Jewish World Review
March 16, 2010/ 1 Nissan 5770
Needed: Irish Spirit
Their slogan wasn't "Irish need not apply." It was worse.
I speak of a battle I witnessed in Old Town, Alexandria, Va., a decade ago a battle that involved a popular Irish pub and a condo association.
A new landlord had purchased the building in which the pub, Pat Troy's Ireland's Own, had resided for 19 years. The landlord thought it more profitable to convert the pub space into offices and asked Troy to vacate.
Troy, an Irish immigrant known for his many charitable causes, bought a building two blocks away. He planned to relocate his pub there right next door to the condo association.
Until all hell broke loose.
In the Washington, D.C., region, upscale condo owners tend to be politically liberal people who champion multiculturalism. They champion "the little man" until he moves next door.
The condo people launched a political assault that makes the Chicago political establishment look like Quakers.
First came their "NOLUV" slogan. It stood for "noise, overcrowding, litter, urinating and vomiting."
Then came accusations about the behavior of the pub's patrons that they'd drink too many pints of Guinness and sing "The Unicorn Song" into the wee hours.
Then came the letter to city officials. It complained that "Pat Troy's pub isn't just a bar, it's an IRISH bar ... and it will affect our property values ... ."
The condo owners were nasty and rude, but the Irish and we of Irish descent can take it.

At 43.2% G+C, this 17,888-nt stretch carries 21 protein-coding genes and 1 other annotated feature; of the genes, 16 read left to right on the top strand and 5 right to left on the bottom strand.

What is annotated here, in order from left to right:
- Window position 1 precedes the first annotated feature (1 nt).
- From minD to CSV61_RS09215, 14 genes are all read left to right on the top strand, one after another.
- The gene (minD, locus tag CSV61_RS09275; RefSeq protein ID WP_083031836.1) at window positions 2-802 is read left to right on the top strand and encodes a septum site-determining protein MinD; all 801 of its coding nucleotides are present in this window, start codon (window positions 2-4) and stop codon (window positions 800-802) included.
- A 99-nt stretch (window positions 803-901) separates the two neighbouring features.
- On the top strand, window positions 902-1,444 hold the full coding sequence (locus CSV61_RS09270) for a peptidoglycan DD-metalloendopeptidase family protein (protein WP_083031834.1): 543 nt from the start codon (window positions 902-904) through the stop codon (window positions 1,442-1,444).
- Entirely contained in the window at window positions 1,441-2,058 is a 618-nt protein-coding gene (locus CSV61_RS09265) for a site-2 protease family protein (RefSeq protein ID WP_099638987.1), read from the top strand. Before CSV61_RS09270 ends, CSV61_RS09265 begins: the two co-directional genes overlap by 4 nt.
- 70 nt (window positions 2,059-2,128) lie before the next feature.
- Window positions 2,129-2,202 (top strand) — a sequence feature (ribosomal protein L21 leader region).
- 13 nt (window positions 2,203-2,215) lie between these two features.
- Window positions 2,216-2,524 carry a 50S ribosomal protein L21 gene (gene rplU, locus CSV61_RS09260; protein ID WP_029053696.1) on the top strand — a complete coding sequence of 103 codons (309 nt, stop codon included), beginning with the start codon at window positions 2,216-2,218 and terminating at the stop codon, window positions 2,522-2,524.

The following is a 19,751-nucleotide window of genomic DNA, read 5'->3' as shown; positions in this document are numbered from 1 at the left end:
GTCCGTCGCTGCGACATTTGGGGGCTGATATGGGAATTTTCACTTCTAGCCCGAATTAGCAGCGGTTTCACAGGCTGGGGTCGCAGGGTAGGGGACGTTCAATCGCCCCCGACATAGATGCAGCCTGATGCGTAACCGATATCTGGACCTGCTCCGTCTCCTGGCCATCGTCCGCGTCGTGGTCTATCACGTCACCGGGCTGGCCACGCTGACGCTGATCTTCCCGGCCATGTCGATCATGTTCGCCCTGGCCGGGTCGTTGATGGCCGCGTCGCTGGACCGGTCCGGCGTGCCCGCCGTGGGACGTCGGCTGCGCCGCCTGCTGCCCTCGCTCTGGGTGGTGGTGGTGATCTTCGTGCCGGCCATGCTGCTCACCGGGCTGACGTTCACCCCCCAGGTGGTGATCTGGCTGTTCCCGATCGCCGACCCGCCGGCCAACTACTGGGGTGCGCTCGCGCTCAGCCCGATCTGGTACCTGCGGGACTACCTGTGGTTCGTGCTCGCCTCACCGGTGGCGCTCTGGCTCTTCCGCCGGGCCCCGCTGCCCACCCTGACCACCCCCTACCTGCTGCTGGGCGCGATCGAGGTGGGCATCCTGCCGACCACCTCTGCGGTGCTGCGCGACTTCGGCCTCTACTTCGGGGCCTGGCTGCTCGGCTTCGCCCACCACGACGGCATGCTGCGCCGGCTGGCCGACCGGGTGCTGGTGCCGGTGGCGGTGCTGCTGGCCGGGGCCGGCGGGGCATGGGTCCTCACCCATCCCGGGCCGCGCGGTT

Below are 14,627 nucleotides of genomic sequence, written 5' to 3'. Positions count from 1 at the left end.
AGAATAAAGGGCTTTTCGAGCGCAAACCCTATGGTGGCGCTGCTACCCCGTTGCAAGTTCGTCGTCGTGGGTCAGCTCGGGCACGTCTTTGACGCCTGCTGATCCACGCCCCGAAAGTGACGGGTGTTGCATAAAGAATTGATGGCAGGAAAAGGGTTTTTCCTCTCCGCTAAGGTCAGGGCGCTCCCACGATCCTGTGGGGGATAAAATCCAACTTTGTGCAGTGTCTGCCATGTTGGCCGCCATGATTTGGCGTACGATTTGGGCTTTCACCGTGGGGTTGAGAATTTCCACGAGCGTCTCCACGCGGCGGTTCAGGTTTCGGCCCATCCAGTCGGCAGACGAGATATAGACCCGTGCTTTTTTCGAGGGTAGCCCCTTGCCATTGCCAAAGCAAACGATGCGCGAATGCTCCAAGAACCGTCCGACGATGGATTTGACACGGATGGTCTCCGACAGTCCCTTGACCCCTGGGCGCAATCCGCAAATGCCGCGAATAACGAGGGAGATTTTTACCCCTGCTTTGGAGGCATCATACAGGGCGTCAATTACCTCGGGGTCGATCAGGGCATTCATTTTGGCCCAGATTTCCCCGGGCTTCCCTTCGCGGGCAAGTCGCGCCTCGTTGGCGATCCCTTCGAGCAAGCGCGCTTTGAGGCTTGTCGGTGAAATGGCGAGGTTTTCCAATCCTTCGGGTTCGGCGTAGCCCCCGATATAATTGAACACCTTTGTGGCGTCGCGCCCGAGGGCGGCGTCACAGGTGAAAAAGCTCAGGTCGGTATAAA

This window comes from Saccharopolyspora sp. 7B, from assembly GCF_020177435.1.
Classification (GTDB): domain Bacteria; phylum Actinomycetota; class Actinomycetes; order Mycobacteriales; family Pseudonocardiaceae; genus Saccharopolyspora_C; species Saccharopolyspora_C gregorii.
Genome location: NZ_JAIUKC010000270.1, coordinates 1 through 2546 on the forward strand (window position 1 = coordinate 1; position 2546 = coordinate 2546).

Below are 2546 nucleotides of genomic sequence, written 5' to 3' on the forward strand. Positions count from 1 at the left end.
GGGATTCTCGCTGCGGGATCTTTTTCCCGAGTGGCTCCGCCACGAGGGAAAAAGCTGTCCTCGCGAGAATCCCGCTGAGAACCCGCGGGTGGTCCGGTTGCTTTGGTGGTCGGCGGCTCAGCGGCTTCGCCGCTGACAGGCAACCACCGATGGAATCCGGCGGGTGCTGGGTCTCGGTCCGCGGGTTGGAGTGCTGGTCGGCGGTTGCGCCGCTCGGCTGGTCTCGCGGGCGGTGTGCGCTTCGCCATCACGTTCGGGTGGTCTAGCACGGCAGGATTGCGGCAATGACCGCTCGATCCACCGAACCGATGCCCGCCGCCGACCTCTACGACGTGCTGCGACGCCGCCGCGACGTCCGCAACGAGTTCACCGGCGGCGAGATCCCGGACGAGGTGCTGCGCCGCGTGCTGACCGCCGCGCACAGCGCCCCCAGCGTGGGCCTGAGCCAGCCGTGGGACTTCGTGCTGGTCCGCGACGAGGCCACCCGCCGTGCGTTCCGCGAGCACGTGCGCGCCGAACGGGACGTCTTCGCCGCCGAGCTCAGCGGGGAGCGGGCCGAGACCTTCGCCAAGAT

We can take the drinking jokes. Why did G0d invent whiskey? To keep the Irish from taking over the Earth. What's a seven-course Irish meal? A potato and a six-pack. What's the difference between an Irish wedding and an Irish wake? One less drunk.
We don't even mind the one about the Irishman who finds a teakettle in the woods. When he rubs it, a genie pops out and grants him three wishes. The Irishman wishes for a bottle of whiskey; it appears in his hands. When he drinks it, the bottle automatically refills. He drinks it again, and it refills.
"What's that?" says the Irishman.
"That's the bottle of infinity," says the genie. "Every time you empty it, it will be refilled. Now, you have two more wishes."
"Give me two more bottles!" says the Irishman.
We don't mind "Pat and Mike" jokes, such as the one where Pat goes to confession. "Father, I've had an adulterous affair," says Pat.
"What is her name?" says the priest.
"I'm not telling," says Pat.
"Was it the McMannis lass?" says the priest.
"No," says Pat.
"Was it the McAlister widow?"
"No," says Pat.
"Was it the McGinness harlot?"
"Father," says Pat, "I'm not going to tell you her name."
The priest says, "Then I'm not going to absolve your sins."
Pat goes outside to Mike. Mike says, "So, Pat, did you get absolution?
"No," says Pat, "but I got three really good leads."
No, the Irish don't mind such jokes.
When the incredibly rude condo people succeeded in thwarting the move of Troy's pub to the building he had purchased Alexandria's city council voted the move down, 4-3 Troy didn't grumble and complain.
He did what resilient Americans used to do: He found another building, where his pub has done well ever since.
In an America in which everyone is so easily offended and ready to sue, it's wonderful that the Irish spirit lives wonderful that Irish humor is still enjoyable.
Which reminds me of this one: What is Irish and sits on the porch all night long?
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© 2010, Tom Purcell